First Postal Surveyors

Today, the Postal Inspection Service is one of the most advanced investigative law enforcement agencies in the nation. Since 1775, postal security and law enforcement have been essential to a growing country. The first Post Road Surveyors laid down the foundations for today’s Inspection Service.

The First Postal Surveyor: Hugh Finlay

The role of a Postal Surveyor was to examine possible routes, account for dangers, and prepare the safest and most effective way of delivering and transporting mail. Prior to the birth of the United States, Hugh Finlay was appointed Surveyor of the Postal Roads in 1772 by the British Postmaster General.

Finlay kept a detailed journal of his travel through the 13 colonies and Canada from 1773-1774. His journal serves as a record of his 310-mile journey assessing the mail system and improving its efficiency.

Finlay discovered that a surprising number of people were sending their mail through private carriers to avoid postage payments. many colonists saw payment of postage to the British Post as a version of "taxation without representation.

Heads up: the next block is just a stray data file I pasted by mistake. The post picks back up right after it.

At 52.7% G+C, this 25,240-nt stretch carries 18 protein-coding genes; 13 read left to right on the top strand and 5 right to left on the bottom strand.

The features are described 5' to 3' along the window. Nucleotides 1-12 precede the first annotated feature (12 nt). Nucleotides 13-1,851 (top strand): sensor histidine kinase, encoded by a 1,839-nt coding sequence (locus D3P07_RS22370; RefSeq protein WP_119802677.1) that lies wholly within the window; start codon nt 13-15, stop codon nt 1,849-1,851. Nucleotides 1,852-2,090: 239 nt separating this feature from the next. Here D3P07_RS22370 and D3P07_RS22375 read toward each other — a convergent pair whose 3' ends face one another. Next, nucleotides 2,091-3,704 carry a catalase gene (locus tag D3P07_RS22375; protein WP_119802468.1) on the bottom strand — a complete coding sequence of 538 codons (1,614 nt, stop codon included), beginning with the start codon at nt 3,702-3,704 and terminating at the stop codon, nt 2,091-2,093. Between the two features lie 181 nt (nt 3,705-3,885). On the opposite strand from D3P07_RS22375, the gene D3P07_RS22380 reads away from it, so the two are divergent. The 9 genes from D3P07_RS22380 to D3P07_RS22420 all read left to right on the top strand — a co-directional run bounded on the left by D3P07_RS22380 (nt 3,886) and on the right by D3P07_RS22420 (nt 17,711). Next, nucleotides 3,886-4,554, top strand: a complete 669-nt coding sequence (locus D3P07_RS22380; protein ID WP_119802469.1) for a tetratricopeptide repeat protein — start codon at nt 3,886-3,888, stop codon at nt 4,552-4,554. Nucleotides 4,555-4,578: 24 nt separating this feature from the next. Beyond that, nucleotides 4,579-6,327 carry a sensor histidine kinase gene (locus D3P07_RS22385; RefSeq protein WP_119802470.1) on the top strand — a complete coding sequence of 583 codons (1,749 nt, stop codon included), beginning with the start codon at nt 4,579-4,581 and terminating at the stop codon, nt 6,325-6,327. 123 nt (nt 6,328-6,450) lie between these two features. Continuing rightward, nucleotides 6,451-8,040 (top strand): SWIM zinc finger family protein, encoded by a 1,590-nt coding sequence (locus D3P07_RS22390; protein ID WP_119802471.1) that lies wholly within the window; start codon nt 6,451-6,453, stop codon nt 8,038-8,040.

From Hugh Finlay to William Goddard

Finlay's expedition came to an end in 1774, when growing hostilities between American Colonists and British troops made the job too hazardous to continue. The same year, William Goddard created the Constitutional Post to avoid the British Post Office fee. The British Post Office closed in America the Christmas of 1775.

In August of 1775, Postmaster General Benjamin Franklin assigned William Goddard to travel and inspect the postal roads, making Goddard the second Surveyor in the Colonies, and the first under the new Constitutional Post.

Goddard's position was short lived. Though he seemed destined to be the next Postmaster General after Franklin, he was overlooked in late 1776 and left the Post Office for good.

From Goddard to Hazard

On January 6, 1977, Ebenezer Hazard took over as Surveyor. hazard would remain in the position until 1782. Hazard was the appointed Postmaster General, serving until 1789. During this time, he reorganized the Post Office, establishing transportation by stagecoach and replacing the old Pony Express.

Unfortunately, Hazard became a bit too ambitious when he put a stop to the customary practice of allowing newspaper copies to be distributed by the mail. President George Washington had Hazard replaced by Samuel Osgood in 1789.

In 1801, the title Surveyor would be replaced with Special Agent, as it became clear the position was far more centered on investigation and protection that previously understood.


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